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Pet Snoring: Cute Or Dangerous?

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You might find it cute or amusing that your pet is audibly snoring when they sleep. However, snoring is sometimes dangerous to a pet's health. If your pet is snoring, and especially if they didn't earlier on in their lives, you should read on to learn how this seemingly-harmless condition can hurt your pet.

Why Pets Snore

There are a few potential reasons why your pet might be snoring. For example, some breeds naturally snore: Persian cats and pug dogs, for example, have shorter muzzles and noses, which leads them to have breathing difficulties. If your pet has a short muzzle and has always snored, you may not have anything to worry about.

Unfortunately, that doesn't mean all pets are off the hook. Pets can also snore because they weigh too much, or they have a problem-like a growth or tumor in their throats or nasal passageways. As a result, it's a good idea to take your pet to a veterinarian if they regularly snore while sleeping.

Blood Pressure

Even if the cause of your pet's snoring is harmless, that doesn't mean that the snoring itself is safe. Snoring can lead to a wide variety of problems for pets, just like it can for humans.

When your pet snores, their body has to work a little harder to pull in a breath than if they were breathing normally. This typically causes an increase in blood pressure. Elevated blood pressure isn't any better for pets than humans, and if left untreated, it can potentially lead to heart conditions.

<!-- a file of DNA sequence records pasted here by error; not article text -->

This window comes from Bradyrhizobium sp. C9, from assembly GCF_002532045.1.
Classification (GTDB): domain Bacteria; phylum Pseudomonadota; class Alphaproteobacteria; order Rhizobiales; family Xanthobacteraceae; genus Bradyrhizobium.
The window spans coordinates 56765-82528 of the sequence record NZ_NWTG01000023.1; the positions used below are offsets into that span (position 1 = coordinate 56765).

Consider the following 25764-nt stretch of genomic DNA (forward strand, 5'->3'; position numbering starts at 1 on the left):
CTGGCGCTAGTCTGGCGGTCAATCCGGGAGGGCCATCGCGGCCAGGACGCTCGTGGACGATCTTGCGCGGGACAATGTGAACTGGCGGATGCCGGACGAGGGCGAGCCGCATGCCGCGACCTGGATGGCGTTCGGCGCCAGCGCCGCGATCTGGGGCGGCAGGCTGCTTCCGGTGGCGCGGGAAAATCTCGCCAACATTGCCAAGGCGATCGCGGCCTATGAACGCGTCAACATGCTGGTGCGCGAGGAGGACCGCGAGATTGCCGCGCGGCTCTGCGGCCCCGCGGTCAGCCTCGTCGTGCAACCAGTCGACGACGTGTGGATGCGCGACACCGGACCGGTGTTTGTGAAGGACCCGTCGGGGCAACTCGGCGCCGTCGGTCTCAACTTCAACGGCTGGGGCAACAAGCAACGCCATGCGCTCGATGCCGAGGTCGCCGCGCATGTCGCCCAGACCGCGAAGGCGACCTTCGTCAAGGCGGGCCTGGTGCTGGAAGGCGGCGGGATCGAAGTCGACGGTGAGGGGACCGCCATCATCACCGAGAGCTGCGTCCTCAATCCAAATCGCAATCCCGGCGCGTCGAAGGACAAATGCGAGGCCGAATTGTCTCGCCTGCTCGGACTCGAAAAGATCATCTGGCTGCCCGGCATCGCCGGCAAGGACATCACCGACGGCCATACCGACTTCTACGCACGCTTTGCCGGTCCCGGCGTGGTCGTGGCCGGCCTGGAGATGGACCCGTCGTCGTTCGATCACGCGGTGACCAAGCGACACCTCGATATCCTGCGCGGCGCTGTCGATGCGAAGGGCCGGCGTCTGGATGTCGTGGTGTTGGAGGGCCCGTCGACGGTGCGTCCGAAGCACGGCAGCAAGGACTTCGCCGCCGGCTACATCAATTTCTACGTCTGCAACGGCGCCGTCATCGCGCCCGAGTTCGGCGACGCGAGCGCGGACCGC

Poor Sleep Quality

Lastly, consider that your pet's sleep quality may simply not be very good. Although cats are notorious for how much they sleep, there's a difference between restful sleep and poor quality sleep.

If your pet isn't sleeping well, they may spend more time sleeping as a result. They may also be more likely to get sick, less likely to want to play or engage in social activity, and their moods might even shift. Just think of how you feel after a bad night's sleep and you'll understand!

In short, if your pet snores once or twice in their life, it's probably not the end of the world. However, if your pet regularly snores or recently developed a tendency to snore recently, it might be a warning sign of a problem. If your pet's health is important to you, bring up your pet's snoring at their next health check-up with your local veterinarian.